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Taking Stock of Startup Stock Options: Addressing Disclosure and Liquidity Concerns of Startup Employees

Mar. 28, 2023—John Rand Dorney | 76 Vand. L. Rev. 609 U.S. capital markets are becoming increasingly private. Initial public offerings have steadily declined since the 1990s, and private companies are remaining private over twice as long as they have in the past. Furthermore, private company financing has reached unprecedented levels. Private securities offerings now greatly outpace...

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What’s in the Contract?: Rockefeller, the Hague Service Convention, and Serving Process Abroad

Mar. 28, 2023—Thomas G. Vanderbeek | 76 Vand. L. Rev. 643 Today’s global economy relies on transnational commerce. The Convention on the Service Abroad of Judicial and Extrajudicial Documents in Civil or Commercial Matters (“Hague Service Convention”), implemented in 1965, encouraged transnational commerce by establishing a streamlined mechanism for serving foreign parties with process. More reliable international...

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After Action: The U.S. Drone Program’s Expansion of International Law Justification for Use of Force Against Imminent Threats

Jan. 27, 2023—Elodie O. Currier | 76 Vand. L. Rev. 259 Until the 2000s, the United States’ attempts to shift international legal norms on imminence to allow for greater use of armed force abroad were largely unsuccessful. In the past two decades, however, drone use and careful legal gamesmanship by U.S. officials have opened an unprecedentedly broad...

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Call Me, Beep Me, If You Want to Reach Me: Utilizing Telemedicine to Expand Abortion Access

Jan. 27, 2023—Samantha A. Hunt | 76 Vand. L. Rev. 323 In June 2022, the Supreme Court handed down its decision in Dobbs v. Jackson Women’s Health Organization. The decision confirmed what the public already knew. An anonymously leaked draft version of what ultimately became Justice Samuel Alito’s majority opinion had braced the country for Dobbs’s key...

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Can’t Really Teach: CRT Bans Impose Upon Teachers’ First Amendment Pedagogical Rights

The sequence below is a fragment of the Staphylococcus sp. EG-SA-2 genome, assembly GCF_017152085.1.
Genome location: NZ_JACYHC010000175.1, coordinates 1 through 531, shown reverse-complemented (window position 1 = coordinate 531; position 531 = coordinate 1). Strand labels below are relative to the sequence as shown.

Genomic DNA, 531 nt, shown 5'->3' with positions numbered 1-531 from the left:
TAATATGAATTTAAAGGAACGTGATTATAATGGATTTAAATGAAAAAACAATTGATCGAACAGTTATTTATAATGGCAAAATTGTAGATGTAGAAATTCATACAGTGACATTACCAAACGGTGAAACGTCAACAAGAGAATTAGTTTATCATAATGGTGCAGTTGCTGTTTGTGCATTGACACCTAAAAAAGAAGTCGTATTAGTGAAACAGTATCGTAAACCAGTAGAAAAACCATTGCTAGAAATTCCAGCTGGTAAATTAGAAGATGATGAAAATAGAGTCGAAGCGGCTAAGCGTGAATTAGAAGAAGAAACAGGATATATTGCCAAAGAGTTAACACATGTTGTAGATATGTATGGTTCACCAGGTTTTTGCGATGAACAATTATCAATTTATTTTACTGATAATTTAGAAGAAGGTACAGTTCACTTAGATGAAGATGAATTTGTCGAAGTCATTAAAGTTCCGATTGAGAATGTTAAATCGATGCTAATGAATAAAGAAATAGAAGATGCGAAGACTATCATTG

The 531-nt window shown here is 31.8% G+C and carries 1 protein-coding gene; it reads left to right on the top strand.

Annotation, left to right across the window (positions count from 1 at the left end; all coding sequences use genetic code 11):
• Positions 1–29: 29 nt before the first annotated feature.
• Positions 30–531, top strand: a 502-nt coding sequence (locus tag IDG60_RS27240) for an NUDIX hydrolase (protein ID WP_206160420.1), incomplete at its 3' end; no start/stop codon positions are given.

Nov. 22, 2022—Mary Lindsay Krebs | 75 Vand. L. Rev. 1925 The jurisprudence governing K-12 teachers’ speech protection has been a convoluted hodgepodge of caselaw since the 1960s when the Supreme Court established that teachers retain at least some First Amendment protection as public educators. Now, as new so-called Critical Race Theory bans prohibit an array of...

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Conservation Options: Conservation Easements, Flexibility, and the “In Perpetuity” Requirement of IRC § 170(h)

Oct. 20, 2022—Molly Teague | 75 Vand. L. Rev. 1573 Conservation easements have been closely tied to tax incentives since the 1970s, when Congress passed legislation to encourage land preservation. In an attempt to balance the desire to conserve more land with the desire to prevent tax abuses, Congress later passed § 170(h) of the Internal Revenue Code,...

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Why Can’t We Be FRANDs?: Anti-Suit Injunctions, International Comity, and International Commercial Arbitration in Standard-Essential Patent Litigation

Oct. 20, 2022—Raghavendra R. Murthy | 75 Vand. L. Rev. 1609 Picking up a smartphone to contact someone across the globe is facilitated by technical standards like 5G. These standards allow for technological compatibility worldwide. For instance, a 5G capable device can connect to 5G networks anywhere in the world because the same 5G standard is used...

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Deliberately Indifferent: Institutional Liability for Further Harassment in Student-on-Student Title IX Cases

May. 18, 2022—Jacob R. Goodman | 75 Vand. L. Rev. 1273 (2022) | Sexual harassment is an unfortunate problem far too many have experienced. Universities and other educational institutions owe a duty, both legal and moral, to protect students from sexual harassment, and in turn to allow students to receive the full benefits of their education. But a...